1400 Colonial Blvd., Suite 1  |  Fort Myers  |  FL  |  33907  |  Phone: (239) 938-1813  |  Fax: (239) 938-1817    

           




Mission: to work together across neighboring communities to consistently protect and improve the unique and relatively unspoiled character of the physical, economic and social worlds we share for the benefit of our future generations.

Regional Dispute Resolution

In accordance with Chapter 186.059 F.S., each regional planning has establish by rule a dispute resolution process to reconcile differences on planning and growth management issues between local governments, regional agencies, and private interests. The dispute resolution process provides for voluntary meetings among the disputing parties; if those meetings fail to resolve the dispute, initiation of mandatory mediation or a similar process; if that process fails, initiation of arbitration or administrative or judicial action, where appropriate.

Details of regional voluntary dispute resolution process (RDRP) available through the Southwest Florida Regional Planning Council are described Chapter 29I-7, F.A.C. The process consists of seven components: (a) process initiation (initiation and response letters), (b) settlement meetings, (c) pre-initiation meeting, (d) situation assessment, (e) mediation, (f) advisory decision-making, and (g) reference to other dispute resolution processes (judicial, administrative, or arbitration proceedings). Components (a) and (b) are required while components (c), (d), (e), (f), and (g) are optional.

The intent of the RDRP is to provide a flexible process to reconcile differences on planning and growth management issues that will clearly identify and resolve problems as early as possible; utilize the procedures in a low-to-high cost sequence; allow flexibility in the order in which the procedures are used; provide for the appropriate involvement of affected and responsible parties; and provide as much process certainty as possible.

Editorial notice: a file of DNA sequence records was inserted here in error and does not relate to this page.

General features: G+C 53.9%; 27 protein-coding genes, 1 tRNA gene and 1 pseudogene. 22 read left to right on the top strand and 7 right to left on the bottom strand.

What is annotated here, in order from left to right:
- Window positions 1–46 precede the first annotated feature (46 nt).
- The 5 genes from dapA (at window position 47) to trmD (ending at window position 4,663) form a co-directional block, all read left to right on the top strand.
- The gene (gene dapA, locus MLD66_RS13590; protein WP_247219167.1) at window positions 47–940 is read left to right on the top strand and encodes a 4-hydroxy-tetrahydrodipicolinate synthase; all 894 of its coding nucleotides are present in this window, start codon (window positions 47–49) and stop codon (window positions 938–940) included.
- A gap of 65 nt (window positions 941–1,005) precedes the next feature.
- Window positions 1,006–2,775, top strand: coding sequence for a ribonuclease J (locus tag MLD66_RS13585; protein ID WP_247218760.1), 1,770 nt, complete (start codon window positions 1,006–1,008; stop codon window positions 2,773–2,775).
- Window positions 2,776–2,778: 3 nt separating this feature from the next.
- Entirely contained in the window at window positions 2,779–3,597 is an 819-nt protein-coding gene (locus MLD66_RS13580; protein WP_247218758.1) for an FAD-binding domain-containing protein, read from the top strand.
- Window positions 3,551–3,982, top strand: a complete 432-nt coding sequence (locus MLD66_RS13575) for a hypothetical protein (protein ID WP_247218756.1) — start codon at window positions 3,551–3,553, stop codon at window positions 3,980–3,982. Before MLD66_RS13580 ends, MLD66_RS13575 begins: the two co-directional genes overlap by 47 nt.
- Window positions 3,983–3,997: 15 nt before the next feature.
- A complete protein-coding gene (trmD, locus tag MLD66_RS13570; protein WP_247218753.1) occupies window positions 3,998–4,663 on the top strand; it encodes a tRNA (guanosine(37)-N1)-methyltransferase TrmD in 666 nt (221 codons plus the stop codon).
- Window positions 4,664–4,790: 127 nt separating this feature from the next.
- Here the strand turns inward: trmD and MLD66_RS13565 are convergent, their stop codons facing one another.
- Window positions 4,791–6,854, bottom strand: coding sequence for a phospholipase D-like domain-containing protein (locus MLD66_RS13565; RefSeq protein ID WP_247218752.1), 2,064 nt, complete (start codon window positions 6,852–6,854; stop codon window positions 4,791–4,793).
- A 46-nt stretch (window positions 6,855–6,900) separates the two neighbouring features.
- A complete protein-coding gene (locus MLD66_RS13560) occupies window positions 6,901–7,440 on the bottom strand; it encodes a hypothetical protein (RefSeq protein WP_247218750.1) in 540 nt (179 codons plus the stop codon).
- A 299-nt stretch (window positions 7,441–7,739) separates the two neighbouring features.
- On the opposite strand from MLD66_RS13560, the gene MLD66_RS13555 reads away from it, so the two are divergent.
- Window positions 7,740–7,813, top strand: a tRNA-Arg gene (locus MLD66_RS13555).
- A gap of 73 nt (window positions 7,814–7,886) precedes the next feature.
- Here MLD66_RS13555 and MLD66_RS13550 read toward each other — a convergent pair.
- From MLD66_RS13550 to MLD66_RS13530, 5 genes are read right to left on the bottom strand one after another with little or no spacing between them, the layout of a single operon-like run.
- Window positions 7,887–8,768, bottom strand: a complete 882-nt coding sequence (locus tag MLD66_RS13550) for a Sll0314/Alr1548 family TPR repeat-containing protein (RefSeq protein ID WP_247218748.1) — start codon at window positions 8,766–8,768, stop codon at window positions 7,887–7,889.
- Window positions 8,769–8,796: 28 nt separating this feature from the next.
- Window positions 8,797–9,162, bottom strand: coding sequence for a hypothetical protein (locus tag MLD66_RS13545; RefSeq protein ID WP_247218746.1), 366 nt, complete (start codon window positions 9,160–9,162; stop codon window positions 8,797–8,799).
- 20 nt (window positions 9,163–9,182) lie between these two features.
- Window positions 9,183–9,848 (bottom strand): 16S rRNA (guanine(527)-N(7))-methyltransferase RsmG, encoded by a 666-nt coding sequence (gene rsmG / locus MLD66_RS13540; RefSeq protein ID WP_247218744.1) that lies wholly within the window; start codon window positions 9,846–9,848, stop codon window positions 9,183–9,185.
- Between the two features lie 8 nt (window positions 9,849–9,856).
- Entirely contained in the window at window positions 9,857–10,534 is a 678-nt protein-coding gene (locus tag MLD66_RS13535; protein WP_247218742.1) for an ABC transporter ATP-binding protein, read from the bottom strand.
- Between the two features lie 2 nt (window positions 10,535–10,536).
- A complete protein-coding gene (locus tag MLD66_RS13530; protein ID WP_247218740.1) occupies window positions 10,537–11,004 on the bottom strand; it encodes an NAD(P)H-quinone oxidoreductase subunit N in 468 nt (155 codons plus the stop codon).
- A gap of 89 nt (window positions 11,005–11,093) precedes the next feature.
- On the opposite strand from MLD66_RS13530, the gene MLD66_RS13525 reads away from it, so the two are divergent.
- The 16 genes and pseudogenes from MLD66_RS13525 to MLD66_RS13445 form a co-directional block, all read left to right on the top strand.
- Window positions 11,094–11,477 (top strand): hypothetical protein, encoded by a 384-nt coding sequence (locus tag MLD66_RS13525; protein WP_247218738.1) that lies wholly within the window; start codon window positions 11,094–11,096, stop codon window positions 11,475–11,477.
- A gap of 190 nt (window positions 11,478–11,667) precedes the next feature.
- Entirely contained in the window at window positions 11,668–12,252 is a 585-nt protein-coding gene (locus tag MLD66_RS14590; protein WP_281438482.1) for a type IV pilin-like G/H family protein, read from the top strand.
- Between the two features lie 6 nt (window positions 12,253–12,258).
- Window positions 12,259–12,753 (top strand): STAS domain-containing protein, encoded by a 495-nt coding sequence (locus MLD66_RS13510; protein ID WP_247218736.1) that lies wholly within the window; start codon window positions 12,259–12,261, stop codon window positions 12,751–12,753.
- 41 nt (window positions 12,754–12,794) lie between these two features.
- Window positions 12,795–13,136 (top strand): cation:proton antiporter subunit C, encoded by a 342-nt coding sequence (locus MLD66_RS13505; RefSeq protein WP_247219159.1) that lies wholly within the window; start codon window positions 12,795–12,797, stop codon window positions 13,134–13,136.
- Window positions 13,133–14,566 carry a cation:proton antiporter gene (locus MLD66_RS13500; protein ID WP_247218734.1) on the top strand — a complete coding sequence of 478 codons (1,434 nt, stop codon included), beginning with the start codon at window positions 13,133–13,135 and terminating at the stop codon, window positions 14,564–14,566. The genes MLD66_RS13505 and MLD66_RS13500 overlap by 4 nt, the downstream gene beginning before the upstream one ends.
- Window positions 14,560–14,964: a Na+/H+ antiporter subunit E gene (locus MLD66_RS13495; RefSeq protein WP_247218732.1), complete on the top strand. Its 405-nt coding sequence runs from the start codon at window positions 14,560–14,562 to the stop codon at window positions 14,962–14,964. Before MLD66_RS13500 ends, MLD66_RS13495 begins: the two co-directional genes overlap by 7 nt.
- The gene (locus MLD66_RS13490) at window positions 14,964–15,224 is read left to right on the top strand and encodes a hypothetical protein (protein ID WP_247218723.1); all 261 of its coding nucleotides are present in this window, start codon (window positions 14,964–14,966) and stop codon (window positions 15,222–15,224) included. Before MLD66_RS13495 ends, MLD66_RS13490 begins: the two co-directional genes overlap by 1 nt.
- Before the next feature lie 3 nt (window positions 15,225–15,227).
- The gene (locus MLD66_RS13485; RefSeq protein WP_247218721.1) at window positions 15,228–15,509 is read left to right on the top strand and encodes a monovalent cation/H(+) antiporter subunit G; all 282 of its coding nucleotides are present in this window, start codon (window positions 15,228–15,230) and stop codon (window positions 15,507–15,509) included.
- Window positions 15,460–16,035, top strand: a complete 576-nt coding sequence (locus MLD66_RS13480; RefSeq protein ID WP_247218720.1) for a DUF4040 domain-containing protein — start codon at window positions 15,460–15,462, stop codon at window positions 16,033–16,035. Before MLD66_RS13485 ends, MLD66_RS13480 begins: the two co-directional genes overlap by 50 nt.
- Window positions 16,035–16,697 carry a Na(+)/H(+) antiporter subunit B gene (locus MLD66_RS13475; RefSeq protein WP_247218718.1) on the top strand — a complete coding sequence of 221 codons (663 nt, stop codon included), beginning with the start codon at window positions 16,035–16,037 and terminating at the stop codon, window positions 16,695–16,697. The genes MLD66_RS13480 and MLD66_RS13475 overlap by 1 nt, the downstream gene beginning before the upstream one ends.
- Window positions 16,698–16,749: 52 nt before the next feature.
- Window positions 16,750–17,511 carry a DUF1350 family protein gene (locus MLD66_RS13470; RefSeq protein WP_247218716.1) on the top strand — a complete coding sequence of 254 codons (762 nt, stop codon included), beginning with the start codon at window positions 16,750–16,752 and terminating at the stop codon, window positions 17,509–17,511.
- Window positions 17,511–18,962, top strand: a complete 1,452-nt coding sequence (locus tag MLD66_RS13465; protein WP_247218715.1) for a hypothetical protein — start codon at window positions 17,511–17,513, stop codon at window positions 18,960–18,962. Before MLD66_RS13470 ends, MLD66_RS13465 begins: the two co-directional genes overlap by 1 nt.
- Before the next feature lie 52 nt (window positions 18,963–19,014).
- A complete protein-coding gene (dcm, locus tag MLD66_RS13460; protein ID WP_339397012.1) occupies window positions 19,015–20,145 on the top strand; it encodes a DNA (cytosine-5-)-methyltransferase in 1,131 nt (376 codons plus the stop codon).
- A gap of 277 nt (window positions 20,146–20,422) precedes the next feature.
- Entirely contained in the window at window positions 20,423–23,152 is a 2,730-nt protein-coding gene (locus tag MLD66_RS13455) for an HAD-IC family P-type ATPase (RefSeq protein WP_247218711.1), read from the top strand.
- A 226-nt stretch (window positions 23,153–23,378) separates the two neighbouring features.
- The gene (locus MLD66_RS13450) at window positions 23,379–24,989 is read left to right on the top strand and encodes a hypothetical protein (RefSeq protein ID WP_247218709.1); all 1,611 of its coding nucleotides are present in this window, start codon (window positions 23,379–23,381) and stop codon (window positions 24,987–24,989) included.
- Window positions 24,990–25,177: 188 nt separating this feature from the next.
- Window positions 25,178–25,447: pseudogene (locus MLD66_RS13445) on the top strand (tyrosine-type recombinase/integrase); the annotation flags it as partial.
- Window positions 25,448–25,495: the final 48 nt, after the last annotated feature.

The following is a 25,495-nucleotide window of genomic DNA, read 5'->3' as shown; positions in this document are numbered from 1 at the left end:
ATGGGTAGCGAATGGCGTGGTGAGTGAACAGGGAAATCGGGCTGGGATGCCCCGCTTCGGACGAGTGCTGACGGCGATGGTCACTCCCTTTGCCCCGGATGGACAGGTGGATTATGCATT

The RDRP may to be used to resolve disputes involving extrajurisdictional impacts as provided for in the intergovernmental coordination elements of local comprehensive plans, as required by Section 163.3177, F.S.; inconsistencies between port master plans and local comprehensive plans, as required by Section 163.3178, F.S.; the siting of community residential homes, as required by Section 419.001(5), F.S.; and any other matters covered by statutes which reference the RDRP.

The RDRP shall not be used to address disputes involving environmental permits or other regulatory matters unless all the parties involved agree to initiate use of the RDRP.

The RDRP does not replace local processes and is not intended to be used by parties dissatisfied with the appropriate application of local rules and regulations.

Use of the RDRP shall not alter the right of a jurisdiction, organization, group, or individual to judicial or administrative determination of any issues if that entity is entitled to such a determination under statutory or common law.

Participation in the RDRP as a named party or in any other capacity does not convey or limit intervenor status in any judicial or administrative proceedings.

All named parties who agree to participate in this process commit to a good faith effort to resolve problems or disputes.